John and the Angel (19:9-10)

The interpreting angel has not been heard from since 17:18, yet no other angel has provided John with any interpretations since then. That same angel, therefore, is probably the one who concludes the vision with the command Write: Blessed are those who are invited to the wedding supper of the Lamb! and the assurance, these are the true words of God (v. 9). The vision ends as it began with a private encounter between John and this interpreting angel. Impressed by the fulfillment of the words of God (compare 17:17, "until God's words are fulfilled"), John falls at the angel's feet to worship. But he is told, Do not do it! I am a fellow servant with you and with your brothers who hold to the testimony of Jesus. Worship God! (v. 10). Once again he falls victim to the temptation of false worship. In one sense his desire to worship the angel is less serious than his admiration for Babylon the prostitute (17:6-7), for the angel is God's agent, not God's enemy. Yet in another sense it is more serious, since John actually falls down to worship someone other than God. The angel's warning is therefore more urgent: Do not do it! (literally "see not" or "see that you don't," v. 10).

In telling the story, John does not hesitate to make himself a negative example. He is as ignorant as Cornelius was when he fell down to worship Peter and was told, "Stand up . . . I am only a man myself" (Acts 10:26) or as the people of Lystra when they tried to offer sacrifices to Paul and Barnabas and were told, "We are only men, human like you" (Acts 14:11-15). John's angel, who obviously cannot claim to be a mere mortal, reminds John instead that they share a common position as servants of God and custodians of the testimony of Jesus, and God's servants do not worship each other. God alone is worthy of their worship.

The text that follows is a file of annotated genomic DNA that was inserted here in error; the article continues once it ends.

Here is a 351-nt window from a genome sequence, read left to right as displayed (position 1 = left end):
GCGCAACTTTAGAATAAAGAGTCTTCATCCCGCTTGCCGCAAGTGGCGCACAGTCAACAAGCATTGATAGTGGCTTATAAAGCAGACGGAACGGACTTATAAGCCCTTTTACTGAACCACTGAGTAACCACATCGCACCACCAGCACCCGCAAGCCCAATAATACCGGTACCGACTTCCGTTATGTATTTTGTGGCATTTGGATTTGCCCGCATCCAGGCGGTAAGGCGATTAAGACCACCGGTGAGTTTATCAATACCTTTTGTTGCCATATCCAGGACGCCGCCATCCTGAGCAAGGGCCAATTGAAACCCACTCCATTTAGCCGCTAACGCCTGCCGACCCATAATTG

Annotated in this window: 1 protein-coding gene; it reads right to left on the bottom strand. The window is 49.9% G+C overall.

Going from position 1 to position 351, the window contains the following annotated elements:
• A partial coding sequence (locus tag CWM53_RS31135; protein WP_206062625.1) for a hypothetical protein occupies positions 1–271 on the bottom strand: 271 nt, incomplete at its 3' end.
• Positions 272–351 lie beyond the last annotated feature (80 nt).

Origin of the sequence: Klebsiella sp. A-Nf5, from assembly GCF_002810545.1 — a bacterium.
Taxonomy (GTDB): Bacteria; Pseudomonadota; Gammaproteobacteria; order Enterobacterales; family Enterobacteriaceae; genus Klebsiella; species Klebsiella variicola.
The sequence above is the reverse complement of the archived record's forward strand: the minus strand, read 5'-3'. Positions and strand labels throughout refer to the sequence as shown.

The angel offers one last interpretation: For the testimony of Jesus is the spirit of prophecy (v. 10). The form of the pronouncement matches exactly that of the interpretation given in verse 8 (literally, "for the fine linen is the righteous acts of the saints"). The apparent meaning is that those who have the testimony of Jesus—the angel, John and John's brothers (fellow believers)—are all prophets. Prophets are bearers of the word of God, and in this book "the word of God" and "the testimony of Jesus" are inseparable (see 1:2, 9; 20:4). We learn now that the testimony of Jesus is not only a message about Jesus but also a message from Jesus the risen Lord. His is the one voice behind the many prophetic and angelic voices echoing through the pages of this book. So the testimony of Jesus is the spirit or essence of Christian prophecy. Whether it is also "the spirit of the prophecy," referring to the book of Revelation itself (1:3; 22:7, 18-19), is more difficult to say (it does have the definite article in Greek). If it is, then the testimony of Jesus is virtually equivalent to the title "revelation of Jesus Christ" at the beginning of the book (1:1). In any event, we have finally come to know the "angel" so mysteriously introduced in the opening verse of the book. Angels and humans function together here as prophets, just as their voices join together in John's visions in the worship and praise of God.

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